As one who practices in the Miami misdemeanor courts regularly, I can tell you that most judges are understanding when it comes to defendants' inability to pay court costs. Nobody is going to put you in jail simply because you owe the court or probation department money unless you clearly have the ability to pay and are just refusing. You may want to ask, in lieu of a payment plan, that the court convert all remaining monies owed to a criminal order and terminate the probation. This way, it will act as a simple financial judgement against you and no one will pursue payment unless you eventually regain the ability to pay.
Violations of probation must be willful behaviors. Not being able to afford the fees and fines is not willful. Your having completed all the other conditions is evidence of your desire to complete everything in itself, but it would help if you had some documentation of your income and bills just in case. Therefore, you should deny the violation as being not willful. If a lawyer is to be appointed they would be appointed at that time. If the judge wants to just go ahead with the hearing, it means he does not expect to give you any jail no matter what, so go ahead and ask for a lawyer and if denied, explain your circumstances.
In any event, you should express your desire to pay it all and explain you'll require some time in order to do so. The judge may set a payment plan or even waive the outstanding costs of supervision (probation fees) if he or she feels like it (less likely with state budgets being hit and judges taking pay cuts).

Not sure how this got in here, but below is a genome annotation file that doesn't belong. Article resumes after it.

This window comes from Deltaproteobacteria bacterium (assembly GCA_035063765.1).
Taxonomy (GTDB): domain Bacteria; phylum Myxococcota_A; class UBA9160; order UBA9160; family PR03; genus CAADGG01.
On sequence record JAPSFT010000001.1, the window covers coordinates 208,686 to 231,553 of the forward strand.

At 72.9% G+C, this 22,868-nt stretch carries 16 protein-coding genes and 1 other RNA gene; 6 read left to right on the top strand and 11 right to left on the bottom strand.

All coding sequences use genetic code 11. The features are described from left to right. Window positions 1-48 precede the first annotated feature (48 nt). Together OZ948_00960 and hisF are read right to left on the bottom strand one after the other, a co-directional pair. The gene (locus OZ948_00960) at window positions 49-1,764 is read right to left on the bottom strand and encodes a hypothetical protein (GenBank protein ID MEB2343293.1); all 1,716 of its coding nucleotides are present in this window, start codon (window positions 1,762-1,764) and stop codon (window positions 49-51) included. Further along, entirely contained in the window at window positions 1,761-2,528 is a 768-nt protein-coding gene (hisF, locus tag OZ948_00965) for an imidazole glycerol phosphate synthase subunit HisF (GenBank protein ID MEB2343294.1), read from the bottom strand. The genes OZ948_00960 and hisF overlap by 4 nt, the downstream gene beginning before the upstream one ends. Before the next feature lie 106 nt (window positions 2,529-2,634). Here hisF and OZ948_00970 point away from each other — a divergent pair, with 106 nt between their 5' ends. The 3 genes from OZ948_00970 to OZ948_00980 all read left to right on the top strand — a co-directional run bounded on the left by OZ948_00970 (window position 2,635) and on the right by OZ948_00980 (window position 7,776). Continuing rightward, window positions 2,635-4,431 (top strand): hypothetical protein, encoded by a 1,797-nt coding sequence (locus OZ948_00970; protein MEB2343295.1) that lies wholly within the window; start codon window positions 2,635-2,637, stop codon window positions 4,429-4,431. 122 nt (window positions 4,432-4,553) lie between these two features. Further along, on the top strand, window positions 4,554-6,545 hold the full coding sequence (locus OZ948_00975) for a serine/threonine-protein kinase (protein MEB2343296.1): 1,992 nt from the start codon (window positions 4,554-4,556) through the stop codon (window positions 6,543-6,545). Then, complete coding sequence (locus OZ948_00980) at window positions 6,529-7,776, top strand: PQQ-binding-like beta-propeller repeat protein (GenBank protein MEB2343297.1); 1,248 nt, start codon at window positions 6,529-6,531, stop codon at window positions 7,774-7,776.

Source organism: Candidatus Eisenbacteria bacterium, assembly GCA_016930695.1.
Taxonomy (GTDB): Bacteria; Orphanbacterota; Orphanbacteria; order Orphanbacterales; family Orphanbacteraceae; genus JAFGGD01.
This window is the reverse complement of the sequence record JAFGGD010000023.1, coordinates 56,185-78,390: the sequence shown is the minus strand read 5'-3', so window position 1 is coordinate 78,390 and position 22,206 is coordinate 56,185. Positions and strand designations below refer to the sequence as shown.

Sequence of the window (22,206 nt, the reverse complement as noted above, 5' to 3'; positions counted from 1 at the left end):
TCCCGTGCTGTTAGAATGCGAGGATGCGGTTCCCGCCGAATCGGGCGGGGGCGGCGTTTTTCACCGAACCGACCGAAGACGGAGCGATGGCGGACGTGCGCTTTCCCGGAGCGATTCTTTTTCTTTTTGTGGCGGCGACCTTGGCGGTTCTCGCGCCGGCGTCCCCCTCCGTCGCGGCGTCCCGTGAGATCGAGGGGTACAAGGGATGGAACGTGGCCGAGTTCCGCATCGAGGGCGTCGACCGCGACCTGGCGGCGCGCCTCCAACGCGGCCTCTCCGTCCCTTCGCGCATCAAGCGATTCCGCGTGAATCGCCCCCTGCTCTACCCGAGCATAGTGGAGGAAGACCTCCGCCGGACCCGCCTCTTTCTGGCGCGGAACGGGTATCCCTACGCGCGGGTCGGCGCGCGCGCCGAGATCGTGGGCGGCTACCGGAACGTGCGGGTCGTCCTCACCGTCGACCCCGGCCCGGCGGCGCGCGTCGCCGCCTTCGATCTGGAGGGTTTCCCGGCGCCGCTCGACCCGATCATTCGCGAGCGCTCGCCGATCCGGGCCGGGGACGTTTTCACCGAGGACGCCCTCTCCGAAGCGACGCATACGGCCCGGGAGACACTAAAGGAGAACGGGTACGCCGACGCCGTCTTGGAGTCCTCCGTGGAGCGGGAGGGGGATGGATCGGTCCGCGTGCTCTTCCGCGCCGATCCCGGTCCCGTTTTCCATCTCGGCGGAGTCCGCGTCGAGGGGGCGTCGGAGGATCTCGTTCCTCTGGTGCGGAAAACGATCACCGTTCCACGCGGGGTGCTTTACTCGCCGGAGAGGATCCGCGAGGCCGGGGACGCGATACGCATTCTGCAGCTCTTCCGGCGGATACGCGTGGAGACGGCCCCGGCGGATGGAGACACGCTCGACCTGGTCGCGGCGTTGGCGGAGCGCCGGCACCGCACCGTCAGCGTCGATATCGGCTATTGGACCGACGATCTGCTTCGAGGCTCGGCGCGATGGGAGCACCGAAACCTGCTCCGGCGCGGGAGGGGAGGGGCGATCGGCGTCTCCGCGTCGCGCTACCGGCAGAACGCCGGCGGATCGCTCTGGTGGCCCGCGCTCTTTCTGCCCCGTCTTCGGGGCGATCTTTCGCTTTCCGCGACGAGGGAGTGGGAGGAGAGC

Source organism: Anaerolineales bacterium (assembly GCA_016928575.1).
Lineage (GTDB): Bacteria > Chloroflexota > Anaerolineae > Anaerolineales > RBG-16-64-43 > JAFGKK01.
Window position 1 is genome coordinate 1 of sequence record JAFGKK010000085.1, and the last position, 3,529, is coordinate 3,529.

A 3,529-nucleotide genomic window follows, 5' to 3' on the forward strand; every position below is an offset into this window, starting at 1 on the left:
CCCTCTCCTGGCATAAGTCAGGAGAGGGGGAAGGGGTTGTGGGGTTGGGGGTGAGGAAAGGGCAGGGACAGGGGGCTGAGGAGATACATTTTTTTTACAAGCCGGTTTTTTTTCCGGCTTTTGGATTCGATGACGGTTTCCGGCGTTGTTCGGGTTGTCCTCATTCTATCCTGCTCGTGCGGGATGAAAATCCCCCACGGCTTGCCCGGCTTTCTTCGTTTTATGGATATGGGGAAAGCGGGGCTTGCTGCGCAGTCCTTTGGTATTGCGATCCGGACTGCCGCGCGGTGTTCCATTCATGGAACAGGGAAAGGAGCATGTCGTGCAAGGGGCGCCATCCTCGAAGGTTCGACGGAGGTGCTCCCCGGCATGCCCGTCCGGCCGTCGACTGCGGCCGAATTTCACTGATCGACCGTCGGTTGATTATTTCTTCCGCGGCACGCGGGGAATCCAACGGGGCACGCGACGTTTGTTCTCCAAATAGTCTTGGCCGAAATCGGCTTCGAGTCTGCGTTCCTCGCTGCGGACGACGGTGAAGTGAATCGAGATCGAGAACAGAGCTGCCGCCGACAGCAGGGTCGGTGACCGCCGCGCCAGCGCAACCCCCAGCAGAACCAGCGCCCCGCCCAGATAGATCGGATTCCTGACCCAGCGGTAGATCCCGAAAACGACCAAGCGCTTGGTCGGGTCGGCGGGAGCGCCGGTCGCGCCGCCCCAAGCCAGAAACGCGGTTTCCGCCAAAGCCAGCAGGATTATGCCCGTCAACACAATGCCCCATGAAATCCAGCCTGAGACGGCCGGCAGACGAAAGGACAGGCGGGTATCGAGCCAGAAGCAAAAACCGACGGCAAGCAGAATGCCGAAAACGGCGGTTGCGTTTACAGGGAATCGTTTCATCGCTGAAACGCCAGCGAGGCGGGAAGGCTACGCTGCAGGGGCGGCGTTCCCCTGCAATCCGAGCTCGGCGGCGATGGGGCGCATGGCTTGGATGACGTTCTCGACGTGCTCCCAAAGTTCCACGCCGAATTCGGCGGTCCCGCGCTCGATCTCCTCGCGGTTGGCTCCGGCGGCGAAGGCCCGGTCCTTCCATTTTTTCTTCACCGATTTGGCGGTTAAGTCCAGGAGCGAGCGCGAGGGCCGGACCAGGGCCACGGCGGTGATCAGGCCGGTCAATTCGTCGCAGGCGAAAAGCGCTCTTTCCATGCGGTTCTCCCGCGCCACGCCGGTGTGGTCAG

Keep doing what you're doing and it will work out alright, in my opinion.
In 28 years of criminal law practice, I have never seen a judge put someone in jail for failure to pay fines/court costs, provided the is no ability to pay.
Frankly, in County Court it is common practice for a judge to either extend probation or transfer the remaining balance to a collections court division in these circumstances.
You would be well-served appearing in court ready to explain (and prove) your financial hardship. I think you will be OK, provided there are no other violations.